My headline is the actual subhead of this piece today by Robert Tracinski. He’s basically echoing something that Don Lemon said this week, i.e. the rioting has to stop because it’s showing up in the polls.

Consider another exchange caught on video: a store owner shouting out from his shattered window, “Are they trying to get Trump re-elected?” A protester replies, “These people don’t represent our movement.” His rejoinder: “I’m sorry, but they’re with you.”

That’s the problem in a nutshell. The anarchist and revolutionary wing of the protest movement has run riot—quite literally—among the non-violent protesters with not nearly enough resistance from either elected Democrats or the left-leaning media.

Consider, for example, the role of the press in sugar-coating the dark side of these protests. There is the way they described the takeover of downtown Seattle as having a “festive” atmosphere—which Seattle’s mayor compared to the Summer of Love—and only later printed the stories of residents and business owners intimidated by lawless mobs. Or the way CNN characterized the burning of businesses in downtown Kenosha as “fiery but mostly peaceful protests.”

“Mostly peaceful protest” has become a running joke as an evasive way to describe a violent mob. Is there a big difference between a protest and a riot? Absolutely. I just wish the media would remember this and stop blurring the difference between them…

This is precisely the sort of thing that could tip the election back to Trump by making his opponents seem like weak and timid men afraid to confront the violent brutes.

He’s absolutely right that the rioters have been sheltered by Democratic mayors and the media. Why? Tracinski doesn’t really say. He does say that every political party attracts a fringe element, which is true. But why are so many mayors and media outlets eager to back or at least downplay the left’s fringe when it is rioting in the streets? I think the answer to that question helps explain why Democrats are so nervous right now.

Here’s my answer: BLM isn’t fringe anymore it’s the biggest source of energy for the Democratic party at this moment. So they can’t afford to alienate BLM. At the same time, BLM’s politics remain deeply fringe. Disbanding the police. Reparations. Identity politics. White fragility. These are not things that every one is on board with but they are inseparable from BLM. And those things are really just scratching the surface of how deeply fringe some of this stuff is.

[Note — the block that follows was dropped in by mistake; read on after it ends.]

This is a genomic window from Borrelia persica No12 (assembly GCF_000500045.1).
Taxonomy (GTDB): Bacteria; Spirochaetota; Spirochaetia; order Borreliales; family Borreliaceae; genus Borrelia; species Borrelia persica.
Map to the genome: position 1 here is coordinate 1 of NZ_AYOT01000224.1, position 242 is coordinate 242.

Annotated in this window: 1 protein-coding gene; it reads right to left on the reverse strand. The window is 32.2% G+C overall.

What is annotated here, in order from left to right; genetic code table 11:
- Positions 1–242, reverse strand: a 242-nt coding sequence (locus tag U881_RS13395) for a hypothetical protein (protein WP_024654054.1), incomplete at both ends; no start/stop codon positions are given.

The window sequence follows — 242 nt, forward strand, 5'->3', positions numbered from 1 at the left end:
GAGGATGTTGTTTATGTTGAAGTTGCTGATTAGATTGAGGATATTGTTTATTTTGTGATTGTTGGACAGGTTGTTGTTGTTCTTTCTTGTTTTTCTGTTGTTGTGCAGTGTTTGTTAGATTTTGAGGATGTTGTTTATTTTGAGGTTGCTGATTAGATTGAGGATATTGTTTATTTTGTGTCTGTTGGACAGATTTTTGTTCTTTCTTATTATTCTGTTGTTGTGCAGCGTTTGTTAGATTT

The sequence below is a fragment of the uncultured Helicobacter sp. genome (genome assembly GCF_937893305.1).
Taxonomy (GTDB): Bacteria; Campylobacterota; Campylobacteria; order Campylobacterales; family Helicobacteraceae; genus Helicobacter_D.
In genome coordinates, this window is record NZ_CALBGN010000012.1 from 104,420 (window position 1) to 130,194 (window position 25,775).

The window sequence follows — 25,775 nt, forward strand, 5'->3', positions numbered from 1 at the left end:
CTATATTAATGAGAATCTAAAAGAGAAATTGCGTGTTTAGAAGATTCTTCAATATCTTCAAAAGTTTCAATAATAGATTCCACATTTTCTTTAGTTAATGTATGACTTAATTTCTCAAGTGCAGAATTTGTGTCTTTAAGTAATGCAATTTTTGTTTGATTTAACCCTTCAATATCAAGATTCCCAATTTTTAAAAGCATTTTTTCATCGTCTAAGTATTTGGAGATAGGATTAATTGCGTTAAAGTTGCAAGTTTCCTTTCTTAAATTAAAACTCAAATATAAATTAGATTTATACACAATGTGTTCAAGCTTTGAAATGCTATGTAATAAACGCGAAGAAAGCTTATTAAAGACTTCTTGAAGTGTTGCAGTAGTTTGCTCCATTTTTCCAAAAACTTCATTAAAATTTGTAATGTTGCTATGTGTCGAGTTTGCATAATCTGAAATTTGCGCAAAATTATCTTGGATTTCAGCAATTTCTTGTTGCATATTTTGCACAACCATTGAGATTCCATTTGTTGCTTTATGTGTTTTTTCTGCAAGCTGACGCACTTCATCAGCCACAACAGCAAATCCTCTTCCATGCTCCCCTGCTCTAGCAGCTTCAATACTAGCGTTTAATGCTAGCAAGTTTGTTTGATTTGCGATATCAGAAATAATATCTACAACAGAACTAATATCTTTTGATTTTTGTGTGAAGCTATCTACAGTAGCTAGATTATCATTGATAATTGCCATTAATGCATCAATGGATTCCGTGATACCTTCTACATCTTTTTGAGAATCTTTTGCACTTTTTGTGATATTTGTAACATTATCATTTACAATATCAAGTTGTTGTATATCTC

A lot of the proposals being put forward by the woke arrive in a framework of often unspoken ideas about race, collectivism, individuality, etc. I’m not going to recapitulate the full argument here because it would take up a lot of space but go back and look at that NY Times piece about the foundations of anti-racism training. What the author found was underneath all of the talk about white fragility and systemic oppression was a fairly consistent view of the world (among the top trainers in the field) that was anti-captialist, anti-individualism, anti-rationalism, anti-excellence and even anti-punctuality.

If you’ve read that already, consider looking at James Lindsay’s piece on why the woke won’t debate. Again, it’s not because there’s a rule out there against it, it’s because wokeness comes with deep skepticism about all of the cultural structures that have led us to what they see as a corrupt and failed system of oppression. They don’t want to play the liberal game anymore, and by liberal I mean they don’t really support things like free speech for everyone.

All of this means that in practice, these groups often behave differently in the streets because they are coming from a very different perspective. When you believe reality is a state of constant conflict for power among different racial groups, you wind up with groups of people telling white strangers to give up their home to a black person. When you believe the purpose of white people is to be allies to black causes, you end up with a mob of white kids being told by black leaders to move in and confront the one white woman who won’t show solidarity by raising her fist.

And more to the point of the ongoing riots, you get people who believe looting is a form of reparations and destruction of property isn’t violence and maybe even that violence is necessary for change.

So to wrap this all up, I think Democrats have a real problem. The problem is that they can’t really afford to condemn the extremism which is creating the problem for them at this moment because that extremism can’t be localized to a group of outsiders. There is no Sister Souljah to condemn. The extremism is already well inside the tent. It’s too late to throw Antifa under the bus after months of people like Don Lemon defending Antifa and media outlets downplaying Antifa. No one would believe it.

It’s true that “mostly peaceful” has become a running joke to many as a description for nightly protests that inevitably turn violent. What that phrase conceals is that there are large groups of agitated people in the streets who all share similar ideas and who believe in a “diversity of tactics” to achieve their shared goals. They have been working together for months, so condemning the riots without offending the wider movement is going to be very tricky to do at this late date.